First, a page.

What's Money Got to Do With Talent?

I'm no biblical scholar. I don't even read the Bible regularly -- or, shall I say, religiously. But there are passages that have stuck with me and irrevocably informed the way I negotiate life. One of the most provocative, most puzzling and a personal favorite is "the Parable of the Talents" (Matthew 25:14-30).

In a nutshell, a master who is about to leave for a long journey entrusts three servants with his property -- five, two and one talent respectively, according to their abilities. When the master returns, the first two servants tell him that they have each put their money to work, thus doubling their money. They are commended as "good and faithful."

However, the third servant says that he has hidden the money in the ground. This response incurs a rather incongruously harsh penalty from the master, who not only chides him but also takes the money back to give to a servant who already has 10 talents. To add injury to insult, the "unprofitable servant" is to be thrown out into the darkness, where there will be "weeping and gnashing of teeth."

This prompts indignant rebuttal. Especially when we're in the sluggish, protracted aftermath of a recession, the worst since the Great Depression. This is a time when grandma's perennial advice about taking the job that provides the best pension doesn't seem so antediluvian. And the world nods approvingly at the prudent, formic thrift of the Germans -- the only country to come out smelling lily white and low-debt during the euro debacle.

So why does the master punish the third servant so mercilessly? The answer seems to be within the text. The most obvious point is that money is called "talent." A talent, in Greek, was equivalent to about 6,000 denarii, or 20 years worth of wages for an average laborer. Nothing to sneeze at.

Talent in the parable also signifies property. As it is actual land, not cash, that the master entrusts to his servants. In other words, it is part of the Earth, part of nature. From this perspective, talent may be considered our inheritance of the biosphere and the resources inherent within it.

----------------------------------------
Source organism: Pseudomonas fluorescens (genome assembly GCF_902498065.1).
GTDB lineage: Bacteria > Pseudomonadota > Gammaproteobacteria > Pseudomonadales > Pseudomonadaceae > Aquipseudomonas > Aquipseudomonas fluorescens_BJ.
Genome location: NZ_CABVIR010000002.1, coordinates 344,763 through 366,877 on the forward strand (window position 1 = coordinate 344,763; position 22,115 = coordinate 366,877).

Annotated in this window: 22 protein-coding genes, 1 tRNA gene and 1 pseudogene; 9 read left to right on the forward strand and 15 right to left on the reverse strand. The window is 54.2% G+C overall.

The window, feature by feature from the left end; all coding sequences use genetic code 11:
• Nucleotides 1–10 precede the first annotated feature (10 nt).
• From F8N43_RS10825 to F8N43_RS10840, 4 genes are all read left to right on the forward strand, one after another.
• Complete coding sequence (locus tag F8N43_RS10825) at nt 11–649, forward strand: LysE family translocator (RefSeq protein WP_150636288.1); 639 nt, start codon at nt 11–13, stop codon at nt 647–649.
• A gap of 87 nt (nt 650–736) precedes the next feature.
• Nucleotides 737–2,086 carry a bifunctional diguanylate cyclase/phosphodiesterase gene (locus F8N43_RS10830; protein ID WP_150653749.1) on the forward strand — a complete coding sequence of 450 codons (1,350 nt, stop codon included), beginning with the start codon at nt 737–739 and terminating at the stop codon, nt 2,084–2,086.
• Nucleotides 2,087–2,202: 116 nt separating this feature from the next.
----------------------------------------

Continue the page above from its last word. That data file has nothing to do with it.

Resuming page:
Each of us is given part of this property at birth; it is our "lot" in life. Our innate talents are the natural resources, which each of us has been allotted in order to actualize ourselves, to find out who we are and what is our particular vocation. In this way, we are meant to make our unique contribution to the world and to humanity at large.

Whether the resources come in the form of a trust fund, musical aptitude or athletic prowess, it has been bequeathed to us to be used. Not to be hidden in a hole in the ground. In fact, the resources, i.e., the ore of our talent, must be mined from our depths through effort and then honed through discipline, attention and a striving for perfection.

But the parable intimates that our talents are only on loan. We are merely its stewards. If we are one of the lucky who is born with 10 talents, we are also equally beholden. Because as we see in the parable, the master will don his accountant's hat upon his return and ask for an "accounting," as he does his three servants.

It is only in an ethos where wealth and possessions are glorified in and of themselves, not as means toward self-actualization, that we are in danger of becoming the third servant, afraid of using the resources entrusted to him. He clings to money out of fear, insecurity and pride, a consequence of his misinterpretation--an error of perception and lack of perspective.

There is no feeling of bankruptcy greater than materialism without meaning and purpose. Or having something without becoming someone. If we horde and hide our possessions like the third servant, or spend prodigally without investing meaningfully in ourselves, we are just repeating the past from which our inheritance derives. We stay stuck, failing to aid in our own growth and failing to contribute to the evolution of humanity, which is the ultimate goal.

We are given the gift of our talents so that we can put our own unique stamp on it. So that we can increase its worth through our work. So that we can add to and transform its value from the values of the past. So that in the end, we can return the gift, multiplied and ameliorated, to the Earth and its future generations to use and improve upon.

If sin is defined as "missing the mark," the third servant has failed to see the point of his allotment. In his estimation that his lord is "a hard man, reaping where [he] did not sow and gathering where [he] did not scatter," he betrays his understanding of money as something that can easily be taken from him. This superficial conception breeds fear, and consequently his failure to fulfill his earthly calling and obligation.

It is perhaps now, as we ride out the turbulent tides of an uncertain and grim economy that we most need to be reminded of the true meaning of money. And to have faith in this meaning. It is no coincidence that the dollar bill is inscribed with the motto: In God We Trust.

Despite current conventional wisdom, it is a time to be spending, to be using our resources and talents more than ever. The key is knowing how to spend and toward what end: Our consumption must have meaning and significance to our personal and collective destiny. It is the only control we have toward transfusing our anemic economy with the dose of sanguine confidence it so desperately needs.